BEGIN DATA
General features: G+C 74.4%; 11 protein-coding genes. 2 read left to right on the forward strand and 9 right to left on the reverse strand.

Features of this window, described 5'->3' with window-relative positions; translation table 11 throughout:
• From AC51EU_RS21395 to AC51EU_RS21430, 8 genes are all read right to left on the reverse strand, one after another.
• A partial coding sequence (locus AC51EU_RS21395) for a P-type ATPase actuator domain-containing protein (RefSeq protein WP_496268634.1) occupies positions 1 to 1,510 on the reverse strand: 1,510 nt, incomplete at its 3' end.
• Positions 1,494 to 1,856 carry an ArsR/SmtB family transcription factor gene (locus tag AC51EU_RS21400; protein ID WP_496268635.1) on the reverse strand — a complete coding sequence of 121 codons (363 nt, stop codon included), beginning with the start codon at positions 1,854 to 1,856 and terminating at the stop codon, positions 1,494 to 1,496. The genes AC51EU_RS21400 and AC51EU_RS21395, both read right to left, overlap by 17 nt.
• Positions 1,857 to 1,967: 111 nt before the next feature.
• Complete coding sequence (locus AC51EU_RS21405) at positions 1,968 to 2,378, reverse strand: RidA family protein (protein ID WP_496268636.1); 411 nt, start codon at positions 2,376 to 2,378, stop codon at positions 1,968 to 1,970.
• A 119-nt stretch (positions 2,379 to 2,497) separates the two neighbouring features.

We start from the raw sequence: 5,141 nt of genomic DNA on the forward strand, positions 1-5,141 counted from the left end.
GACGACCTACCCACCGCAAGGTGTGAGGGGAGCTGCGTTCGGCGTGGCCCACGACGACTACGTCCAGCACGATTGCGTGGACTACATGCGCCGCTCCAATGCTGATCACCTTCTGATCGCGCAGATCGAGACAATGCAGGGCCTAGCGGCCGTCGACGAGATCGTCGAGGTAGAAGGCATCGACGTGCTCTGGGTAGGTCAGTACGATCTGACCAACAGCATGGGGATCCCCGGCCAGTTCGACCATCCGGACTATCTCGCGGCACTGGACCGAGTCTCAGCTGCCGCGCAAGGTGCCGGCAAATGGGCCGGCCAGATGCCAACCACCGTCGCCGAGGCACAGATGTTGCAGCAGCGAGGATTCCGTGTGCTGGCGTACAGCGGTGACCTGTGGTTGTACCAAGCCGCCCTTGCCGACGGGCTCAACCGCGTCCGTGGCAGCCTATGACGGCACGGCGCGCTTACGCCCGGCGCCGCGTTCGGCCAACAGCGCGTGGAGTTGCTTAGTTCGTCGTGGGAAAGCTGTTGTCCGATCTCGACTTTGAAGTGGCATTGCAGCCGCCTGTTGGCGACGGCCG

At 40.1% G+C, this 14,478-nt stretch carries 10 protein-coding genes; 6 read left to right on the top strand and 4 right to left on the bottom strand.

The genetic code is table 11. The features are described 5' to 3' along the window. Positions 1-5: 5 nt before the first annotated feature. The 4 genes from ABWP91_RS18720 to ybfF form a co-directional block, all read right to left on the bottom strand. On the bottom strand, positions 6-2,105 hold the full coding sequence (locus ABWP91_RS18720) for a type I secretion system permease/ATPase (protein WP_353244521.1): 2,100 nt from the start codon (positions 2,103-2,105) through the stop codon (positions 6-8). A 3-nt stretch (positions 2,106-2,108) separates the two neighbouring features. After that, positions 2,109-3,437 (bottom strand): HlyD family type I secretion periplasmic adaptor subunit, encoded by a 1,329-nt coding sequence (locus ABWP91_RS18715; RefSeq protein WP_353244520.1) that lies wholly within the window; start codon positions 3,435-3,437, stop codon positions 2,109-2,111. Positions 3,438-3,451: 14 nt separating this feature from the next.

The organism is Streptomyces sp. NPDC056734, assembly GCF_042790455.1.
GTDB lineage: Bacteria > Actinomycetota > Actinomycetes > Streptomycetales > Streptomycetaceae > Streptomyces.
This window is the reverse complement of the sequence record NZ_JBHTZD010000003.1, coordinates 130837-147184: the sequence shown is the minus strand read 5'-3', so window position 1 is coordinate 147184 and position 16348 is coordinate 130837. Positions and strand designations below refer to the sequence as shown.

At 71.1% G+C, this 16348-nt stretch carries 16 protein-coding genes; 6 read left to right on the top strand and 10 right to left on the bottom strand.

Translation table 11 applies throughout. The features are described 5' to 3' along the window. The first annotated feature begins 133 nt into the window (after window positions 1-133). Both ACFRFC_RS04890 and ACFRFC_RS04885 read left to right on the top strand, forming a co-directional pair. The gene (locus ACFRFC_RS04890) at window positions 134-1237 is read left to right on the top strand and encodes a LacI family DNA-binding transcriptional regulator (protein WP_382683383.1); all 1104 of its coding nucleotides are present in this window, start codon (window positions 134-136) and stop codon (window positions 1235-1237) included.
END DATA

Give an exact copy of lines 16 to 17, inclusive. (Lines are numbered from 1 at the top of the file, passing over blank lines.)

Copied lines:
At 71.1% G+C, this 16348-nt stretch carries 16 protein-coding genes; 6 read left to right on the top strand and 10 right to left on the bottom strand.

Translation table 11 applies throughout. The features are described 5' to 3' along the window. The first annotated feature begins 133 nt into the window (after window positions 1-133). Both ACFRFC_RS04890 and ACFRFC_RS04885 read left to right on the top strand, forming a co-directional pair. The gene (locus ACFRFC_RS04890) at window positions 134-1237 is read left to right on the top strand and encodes a LacI family DNA-binding transcriptional regulator (protein WP_382683383.1); all 1104 of its coding nucleotides are present in this window, start codon (window positions 134-136) and stop codon (window positions 1235-1237) included.